to the end means the grid or grids will be driven beyond a negative voltage into a positive voltage relative to the cathode voltage. What Class A Isn't     The logic used at advertising departments goes something like this:     Class A is a feature of some desirable        amplifiers; our amplifiers are desirable;     therefore, our amplifiers must be Class A     amplifiers. Another twist recognizes that current and voltage is part of the issue:    Since the total idle power dissipated by the    entire amplifier, which includes the heaters    and panel light, is greater than the power   output, our amplifier must be operating    in pure Class A. Or they may be more subtle:    Since the total idle power dissipated by just    the output stage of our amplifier is greater    than the power output, our amplifier must     operate in Class A. This last piece of misinformation almost seems right, but isn't. The classic Stereo 70 from Dynaco put almost 35 watts per channel and its output stage dissipated over 40 watts of heat at idle per channel and yet no one has ever claimed that it was a Class A amplifier. The inefficiency of an output device does not make it ipso facto run in Class A operation.      Once again, Class A means that at no time while reproducing the output signal does any of the output devices turn off and stop conducting current. This is the test that must be met.      If a small resistor is placed in series with an output device and an oscilloscope's probes are attached across that resistor, we will be able to see how much of the waveform is handled by this device. If the entire sine wave is present, then the device has never turned off and the amplifier has remained in Class A operation. If any portion of the sine wave ever goes flat, then the device has momentarily turned off and the amplifier has moved into Class AB operation.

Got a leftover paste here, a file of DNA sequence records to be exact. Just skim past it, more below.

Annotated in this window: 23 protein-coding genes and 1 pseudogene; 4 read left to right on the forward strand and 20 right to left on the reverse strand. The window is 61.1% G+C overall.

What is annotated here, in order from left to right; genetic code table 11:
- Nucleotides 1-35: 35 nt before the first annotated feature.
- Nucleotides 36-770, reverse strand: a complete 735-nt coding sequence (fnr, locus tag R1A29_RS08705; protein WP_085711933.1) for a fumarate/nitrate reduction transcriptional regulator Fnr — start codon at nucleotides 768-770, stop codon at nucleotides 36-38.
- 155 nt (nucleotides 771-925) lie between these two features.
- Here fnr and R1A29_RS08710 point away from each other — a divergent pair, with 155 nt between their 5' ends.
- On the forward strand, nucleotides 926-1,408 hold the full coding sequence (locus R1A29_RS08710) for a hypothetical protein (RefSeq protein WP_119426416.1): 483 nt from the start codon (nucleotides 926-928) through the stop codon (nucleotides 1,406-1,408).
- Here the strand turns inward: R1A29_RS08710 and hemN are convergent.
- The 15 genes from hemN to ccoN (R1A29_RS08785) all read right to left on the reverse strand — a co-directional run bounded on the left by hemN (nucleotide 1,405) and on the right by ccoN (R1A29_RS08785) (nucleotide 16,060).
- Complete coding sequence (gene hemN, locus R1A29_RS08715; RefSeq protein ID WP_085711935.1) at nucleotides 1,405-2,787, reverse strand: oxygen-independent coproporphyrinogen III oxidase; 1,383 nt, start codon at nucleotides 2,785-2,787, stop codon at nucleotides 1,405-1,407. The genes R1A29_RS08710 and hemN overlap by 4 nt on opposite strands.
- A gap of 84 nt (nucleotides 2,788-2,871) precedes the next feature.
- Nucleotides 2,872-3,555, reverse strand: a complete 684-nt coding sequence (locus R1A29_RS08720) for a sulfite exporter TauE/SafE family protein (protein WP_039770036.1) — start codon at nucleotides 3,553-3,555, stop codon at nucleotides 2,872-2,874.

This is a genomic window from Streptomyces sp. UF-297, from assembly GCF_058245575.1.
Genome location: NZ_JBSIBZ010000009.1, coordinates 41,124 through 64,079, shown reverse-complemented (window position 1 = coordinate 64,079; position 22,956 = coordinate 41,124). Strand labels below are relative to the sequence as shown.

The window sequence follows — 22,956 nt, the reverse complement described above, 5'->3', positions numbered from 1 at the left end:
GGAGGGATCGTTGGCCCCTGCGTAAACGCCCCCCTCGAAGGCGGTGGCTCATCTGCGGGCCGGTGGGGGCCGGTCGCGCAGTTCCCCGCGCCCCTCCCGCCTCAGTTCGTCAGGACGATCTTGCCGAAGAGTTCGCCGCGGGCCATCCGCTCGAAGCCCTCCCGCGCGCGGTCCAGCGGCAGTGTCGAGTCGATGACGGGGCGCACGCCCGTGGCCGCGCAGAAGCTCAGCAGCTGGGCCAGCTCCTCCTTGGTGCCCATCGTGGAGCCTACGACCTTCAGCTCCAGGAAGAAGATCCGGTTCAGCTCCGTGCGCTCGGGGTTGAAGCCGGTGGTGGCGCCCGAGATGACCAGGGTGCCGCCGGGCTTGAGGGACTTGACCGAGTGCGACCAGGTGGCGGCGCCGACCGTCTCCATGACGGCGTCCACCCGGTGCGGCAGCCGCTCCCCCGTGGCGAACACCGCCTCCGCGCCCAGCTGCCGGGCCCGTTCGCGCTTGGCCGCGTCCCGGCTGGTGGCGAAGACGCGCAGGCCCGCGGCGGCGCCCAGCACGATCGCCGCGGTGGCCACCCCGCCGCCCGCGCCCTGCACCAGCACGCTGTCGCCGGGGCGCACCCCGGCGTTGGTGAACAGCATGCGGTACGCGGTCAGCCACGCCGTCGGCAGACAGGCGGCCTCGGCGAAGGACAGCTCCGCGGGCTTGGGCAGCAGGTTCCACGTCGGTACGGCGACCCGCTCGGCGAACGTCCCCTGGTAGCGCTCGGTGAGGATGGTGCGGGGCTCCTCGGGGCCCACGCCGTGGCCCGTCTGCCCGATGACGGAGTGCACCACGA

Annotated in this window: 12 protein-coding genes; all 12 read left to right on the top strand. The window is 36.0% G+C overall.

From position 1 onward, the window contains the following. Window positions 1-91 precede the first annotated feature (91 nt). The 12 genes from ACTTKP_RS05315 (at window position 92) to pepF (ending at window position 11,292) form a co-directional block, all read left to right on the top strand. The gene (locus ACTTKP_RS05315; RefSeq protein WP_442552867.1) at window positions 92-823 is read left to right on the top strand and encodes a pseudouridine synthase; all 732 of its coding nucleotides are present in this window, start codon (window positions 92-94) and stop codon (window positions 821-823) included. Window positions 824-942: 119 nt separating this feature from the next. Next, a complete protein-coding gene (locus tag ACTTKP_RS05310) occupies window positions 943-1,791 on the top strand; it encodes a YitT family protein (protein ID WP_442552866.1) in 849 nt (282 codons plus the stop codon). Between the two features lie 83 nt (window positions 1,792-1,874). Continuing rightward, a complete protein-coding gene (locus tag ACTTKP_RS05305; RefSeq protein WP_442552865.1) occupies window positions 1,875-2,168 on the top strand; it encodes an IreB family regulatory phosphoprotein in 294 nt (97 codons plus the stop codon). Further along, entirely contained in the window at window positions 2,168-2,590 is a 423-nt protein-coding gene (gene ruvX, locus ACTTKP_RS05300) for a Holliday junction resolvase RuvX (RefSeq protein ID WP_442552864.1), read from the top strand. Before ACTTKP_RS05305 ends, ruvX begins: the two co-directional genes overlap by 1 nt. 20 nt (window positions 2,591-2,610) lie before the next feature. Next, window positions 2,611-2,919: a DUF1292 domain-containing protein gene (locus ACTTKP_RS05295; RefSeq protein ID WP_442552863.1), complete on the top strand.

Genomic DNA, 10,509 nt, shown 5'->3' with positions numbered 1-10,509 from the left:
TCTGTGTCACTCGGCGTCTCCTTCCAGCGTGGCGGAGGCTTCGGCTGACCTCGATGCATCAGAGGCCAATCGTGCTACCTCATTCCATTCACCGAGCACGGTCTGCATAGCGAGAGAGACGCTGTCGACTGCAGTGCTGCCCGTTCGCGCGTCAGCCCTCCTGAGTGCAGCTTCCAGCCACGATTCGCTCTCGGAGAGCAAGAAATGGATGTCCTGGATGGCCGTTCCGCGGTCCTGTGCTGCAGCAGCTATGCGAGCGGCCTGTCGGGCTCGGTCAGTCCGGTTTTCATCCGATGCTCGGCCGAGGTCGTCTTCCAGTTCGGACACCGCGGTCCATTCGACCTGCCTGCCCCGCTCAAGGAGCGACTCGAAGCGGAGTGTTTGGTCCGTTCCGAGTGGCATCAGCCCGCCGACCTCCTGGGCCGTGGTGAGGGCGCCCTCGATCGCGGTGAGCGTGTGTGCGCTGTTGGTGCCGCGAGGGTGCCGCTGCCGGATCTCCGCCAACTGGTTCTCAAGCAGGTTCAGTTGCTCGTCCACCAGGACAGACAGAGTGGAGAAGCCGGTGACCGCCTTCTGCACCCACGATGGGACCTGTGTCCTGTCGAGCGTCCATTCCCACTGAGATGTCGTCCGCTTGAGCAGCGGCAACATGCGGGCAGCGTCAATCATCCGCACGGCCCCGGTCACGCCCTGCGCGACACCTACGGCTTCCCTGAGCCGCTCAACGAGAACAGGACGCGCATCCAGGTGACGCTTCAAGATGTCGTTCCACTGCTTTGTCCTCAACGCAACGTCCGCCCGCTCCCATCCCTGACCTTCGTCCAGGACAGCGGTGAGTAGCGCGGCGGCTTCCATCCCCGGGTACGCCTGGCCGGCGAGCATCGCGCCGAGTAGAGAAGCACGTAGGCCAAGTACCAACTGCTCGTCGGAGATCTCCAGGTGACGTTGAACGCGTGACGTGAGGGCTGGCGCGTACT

At Last the Circular / Bridge Amplifier      As we have mentioned in previous issues, the use of two floating power supplies makes this amplifier inscrutable to far too many tube fanciers. In the murky understanding of how this push-pull amplifier topology works hides the deception that this topology must be Class A in nature, that the output stage could only work if both output devices provide a current path to the other.      Contrary to the dictums (dicta for those I the know) from the advertising department, ignorance of the actual functioning of a circuit not an excuse to bestow magical attributes on the circuit. The Circular / Bridge Amplifier is just as much a push-pull amplifier as the Stereo 70. It too obeys the laws of physics. It too can only deliver twice its idle current into a load before leaving Class A operation. It too can be biased down to Class B or even Class C operation.    Examine the absurdity of claiming that an amplifier puts 60 watts of Class A power independent of the idle current. If we assume that Class A operation can be independent of idle current, why not bias the output stage down to 1 mA? And then we will have a wonderful paradox: a cold Class A amplifier. For that is the assumption being made when we are told that this push-pull amplifier must be Class A by its very nature and it is no less insane than claiming since the bottle the wine is in is very attractive, the wine must be delectable.    One last time, Class A means that at no time while reproducing the output signal do any of the output devices turn off and stop conducting current. Imagine a tug of war: if one side lets go, the war is over. If one leg of a push-pull amplifier stops conducting, the amplifier has left Class A operation. Now, just what would be the minimum requirements for a true Class A, OTL amplifier that put 60 watts RMS? The first step, how much peak current is needed to put out 60 watts RMS into an 8 ohm load? The math:
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